SONET offers bandwidth up to OC-192 (9.953 Gbits/s) and can carry a wide variety of information. SONET also offers exceptional BERs (bit-error rates) of, e.g., 1 error in 10 billion bits, compared with copper transmission methods of 1 error in 1 million bits. Error detection and correction is an essential aspect of any SONET system. Data may be corrupted during transmission due to many different reasons, such as a soft error (a random, transient condition caused by, e.g., stray radiation, electrostatic discharge, or excessive noise), or a hard error (a permanent condition, e.g., a defective circuit or memory cell). One common cause of errors is a soft error resulting from alpha radiation emitted by the lead in the solder (C4) bumps used to form wire bonds with circuit leads. Most errors are single-bit errors, that is, only one bit in the field is incorrect.

Two primary error control strategies have been popular in practice. They are the FEC (Forward Error Correction) strategy, which uses error correction alone, and the ARQ (Automatic Repeat Request) strategy which uses error detection combined with retransmission of corrupted data. The ARQ strategy is generally preferred for several reasons. The main reason is that the number of overhead bits needed to implement an error detection scheme is much less then the number of bits needed to correct the same error. ARQ algorithms include cyclical redundancy check (CRC) codes, serial parity, block parity, and modulo checksum. Parity checks, in their most simple form, constitute an extra bit that is appended to a binary value when it is to be transmitted to another component. The extra bit represents the binary modulus (i.e., 0 or 1) of the sum of all bits in the binary value. In this manner, if one bit in the value has been corrupted, the binary modulus of the sum will not match the setting of the parity bit. If, however, two bits have been corrupted, then the parity bit will match, falsely indicating a correct parity. In other words, a simple parity check will detect only an odd number of incorrect bits (including the parity bit itself).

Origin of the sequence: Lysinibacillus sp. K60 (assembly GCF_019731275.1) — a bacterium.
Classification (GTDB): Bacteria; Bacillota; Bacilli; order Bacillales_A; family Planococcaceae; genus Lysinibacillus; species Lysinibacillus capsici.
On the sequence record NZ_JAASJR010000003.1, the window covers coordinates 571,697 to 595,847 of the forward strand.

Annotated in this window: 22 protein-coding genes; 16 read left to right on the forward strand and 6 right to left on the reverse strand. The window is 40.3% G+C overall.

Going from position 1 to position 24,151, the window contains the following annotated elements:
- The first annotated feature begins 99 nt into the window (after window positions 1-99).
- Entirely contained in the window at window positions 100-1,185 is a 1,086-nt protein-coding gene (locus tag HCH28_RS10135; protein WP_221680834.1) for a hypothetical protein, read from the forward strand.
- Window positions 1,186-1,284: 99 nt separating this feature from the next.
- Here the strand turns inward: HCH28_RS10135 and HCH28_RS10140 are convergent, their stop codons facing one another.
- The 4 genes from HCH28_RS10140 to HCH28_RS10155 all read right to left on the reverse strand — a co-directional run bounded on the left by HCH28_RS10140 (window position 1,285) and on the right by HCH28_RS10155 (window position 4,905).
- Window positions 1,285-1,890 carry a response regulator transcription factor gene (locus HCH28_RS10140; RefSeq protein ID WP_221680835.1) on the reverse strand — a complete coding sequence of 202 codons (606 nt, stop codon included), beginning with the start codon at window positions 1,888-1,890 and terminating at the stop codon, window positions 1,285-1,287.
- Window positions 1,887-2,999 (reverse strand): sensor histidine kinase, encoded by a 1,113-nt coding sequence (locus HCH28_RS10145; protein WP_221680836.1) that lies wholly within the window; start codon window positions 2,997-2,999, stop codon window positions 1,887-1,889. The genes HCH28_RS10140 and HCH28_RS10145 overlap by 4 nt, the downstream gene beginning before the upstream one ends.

The FEC strategy is mainly used in links where retransmission is impossible or impractical, and is usually implemented in the physical layer, transparent to upper layers of the transmission protocol. When the FEC strategy is used, the transmitter sends redundant information along with the original bits, and the receiver decodes the bits to identify and correct errors. The number of redundant bits in FEC is much larger than in ARQ. However, several factors have provided the impetus for reconsideration of the traditional preference for retransmission schemes over forward error correction techniques. Those factors include the increased speed and decreased price of processors, and the emergence of certain applications for which retransmission for error recovery is undesirable or impractical. For example, some video applications by their very nature exclude the possibility of using data retransmission schemes for error recovery. Another application in which data retransmission schemes appear ill-suited for implementation is wireless data communications systems. Those systems are known for their high number of retransmissions necessitated by various sources of random noise and deterministic interference that give rise to corrupted receptions. The significant number of retransmissions on those wireless channels may be cost-prohibitive when one considers the relatively high cost of bandwidth for wireless data connections.